Animal control officers despise it when members of the general public label them “dog catchers”. Who can blame them? They are so much more than the dismissive title implies.

These people are essentially the police force for the animals, working the front lines of cruelty and neglect. Dogs neglected on chains. Animals beaten and tortured. Innocent, helpless creatures tossed aside and considered worthless beings. Animal control officers witness scenes daily that would feature in our nightmares for a lifetime. For little pay and no appreciation, in fact downright abuse at times, these people forge ahead without validation because they know that what they are doing is right and just.

The work being done by Louisiana SPCA’s animal control officers takes the challenges in the field to the next level. The city remains devastated by Katrina, with many residents working hard to eke out a living and a lifestyle in a crime-ridden, decimated wasteland.

Shelly Patton, webmaster for Louisiana SPCA, has been a frequent contributor to this blog, engaging us with her insightful comments and gentle thoughts. She went on her first ride-along yesterday. Although I’ve hit the road with animal control many times, it hasn’t hardened my heart to the reality. I sobbed when I read what she wrote, so I wanted to share it with you.

 My day with animal control was very enlightening. In the morning, we went on sweeps; four trucks, six officers and me. A sweep is a group of officers hitting an area as a team, “sweeping” through and catching stray dogs. The day  is mapped according to "roaming at large" complaints we have received. Whether or not the stray will still be in the area by the time we get there is questionable. However, strays tend to stay in their territory. Once we arrive at an address, the trucks traveling through the neighborhood split up to search.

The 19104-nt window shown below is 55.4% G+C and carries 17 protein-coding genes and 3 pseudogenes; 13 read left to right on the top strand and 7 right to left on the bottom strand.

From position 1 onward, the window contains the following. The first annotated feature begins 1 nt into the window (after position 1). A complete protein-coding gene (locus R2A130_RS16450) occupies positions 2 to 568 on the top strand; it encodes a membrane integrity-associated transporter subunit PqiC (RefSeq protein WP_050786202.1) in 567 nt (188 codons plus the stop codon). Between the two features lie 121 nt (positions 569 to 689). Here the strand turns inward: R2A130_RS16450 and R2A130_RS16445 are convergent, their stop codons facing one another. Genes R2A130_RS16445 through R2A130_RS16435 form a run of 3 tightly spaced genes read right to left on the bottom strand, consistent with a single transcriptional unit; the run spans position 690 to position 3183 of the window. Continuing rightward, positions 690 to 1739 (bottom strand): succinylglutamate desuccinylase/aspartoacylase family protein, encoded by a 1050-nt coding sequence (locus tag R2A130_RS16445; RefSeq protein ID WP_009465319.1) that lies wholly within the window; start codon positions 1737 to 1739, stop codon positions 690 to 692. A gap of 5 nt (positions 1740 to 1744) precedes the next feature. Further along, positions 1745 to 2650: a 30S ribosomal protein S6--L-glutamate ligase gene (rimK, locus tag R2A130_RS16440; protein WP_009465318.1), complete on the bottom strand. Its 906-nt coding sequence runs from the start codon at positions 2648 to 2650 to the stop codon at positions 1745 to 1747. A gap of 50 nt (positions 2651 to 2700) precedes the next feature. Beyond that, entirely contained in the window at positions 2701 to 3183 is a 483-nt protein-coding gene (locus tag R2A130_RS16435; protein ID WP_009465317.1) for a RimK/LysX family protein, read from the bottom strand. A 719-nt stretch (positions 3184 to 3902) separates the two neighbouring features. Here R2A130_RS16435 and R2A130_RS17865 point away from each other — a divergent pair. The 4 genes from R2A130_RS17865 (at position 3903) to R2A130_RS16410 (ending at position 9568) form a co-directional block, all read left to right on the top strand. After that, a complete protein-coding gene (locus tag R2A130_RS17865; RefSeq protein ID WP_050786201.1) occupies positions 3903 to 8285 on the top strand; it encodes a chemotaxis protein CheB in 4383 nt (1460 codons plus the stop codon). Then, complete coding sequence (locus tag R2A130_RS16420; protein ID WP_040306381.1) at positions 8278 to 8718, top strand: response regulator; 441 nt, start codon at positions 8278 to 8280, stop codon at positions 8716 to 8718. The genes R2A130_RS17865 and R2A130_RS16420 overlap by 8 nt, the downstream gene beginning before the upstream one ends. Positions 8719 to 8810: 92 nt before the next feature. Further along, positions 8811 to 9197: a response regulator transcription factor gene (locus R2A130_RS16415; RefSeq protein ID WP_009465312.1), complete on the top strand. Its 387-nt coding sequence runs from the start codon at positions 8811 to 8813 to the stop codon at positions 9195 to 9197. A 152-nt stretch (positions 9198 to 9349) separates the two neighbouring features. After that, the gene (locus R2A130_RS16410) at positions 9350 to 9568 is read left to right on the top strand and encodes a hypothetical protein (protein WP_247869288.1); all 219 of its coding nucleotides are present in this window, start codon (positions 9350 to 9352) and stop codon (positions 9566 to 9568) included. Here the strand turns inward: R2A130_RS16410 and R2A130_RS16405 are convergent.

When a stray is spotted, a call is made on the radio and all trucks converge on the area. In theory, the lead truck passes the dog, parking at the far end of the block. The other trucks park in intervals, with the last truck positioning itself at the beginning of the block. The dog is surrounded.

As quickly as possible, the end officers – we call them netters – grab heavy nets and prepare to snare the dog as it runs by. The middle officers – runners– chase the dog towards the netters. It is seldom is so simple. Dogs are smart.

I spotted the first dog captured. After the dog was poled and netted, I decided I wouldn’t make a good animal control officer.

She was a 20-pound black terrier mix. Her coat was clipped, she was overweight, and she wore a collar. Running through a field, she hid under a shed that was in someone’s back yard. With a privacy fence on two sides and officers on the others, she had nowhere to go.

By the time the officers captured her, the poor thing was so completely freaked out, I felt guilty for having seen her in the first place.

I understand banging on the shed sides, trying to scare her out. I understand poking her trying to get her to move. I understand eventually poling her, and pulling her stiff-legged fearful body over debris. I understand the streets are dangerous and it was in her best interest we take her off them. But understanding those things didn’t make it any easier for me to see this little black dog so afraid, a dog who, in my opinion, was loved. I hated that.

No, I can’t get past the emotions. I wouldn’t make a good animal control officer.

Once we captured the dog, I was very impressed by the tenderness and compassion the officers had for her. It was from the time I saw her to having her on the truck that I couldn’t deal with.

Yes, I am doing exactly what I need to be doing for the animals. I can make a difference in my detached position of building repairs and web work. I really don’t like seeing the animals upset. I wanted to scream at them to leave her alone.

I hope her owner comes in soon to claim her.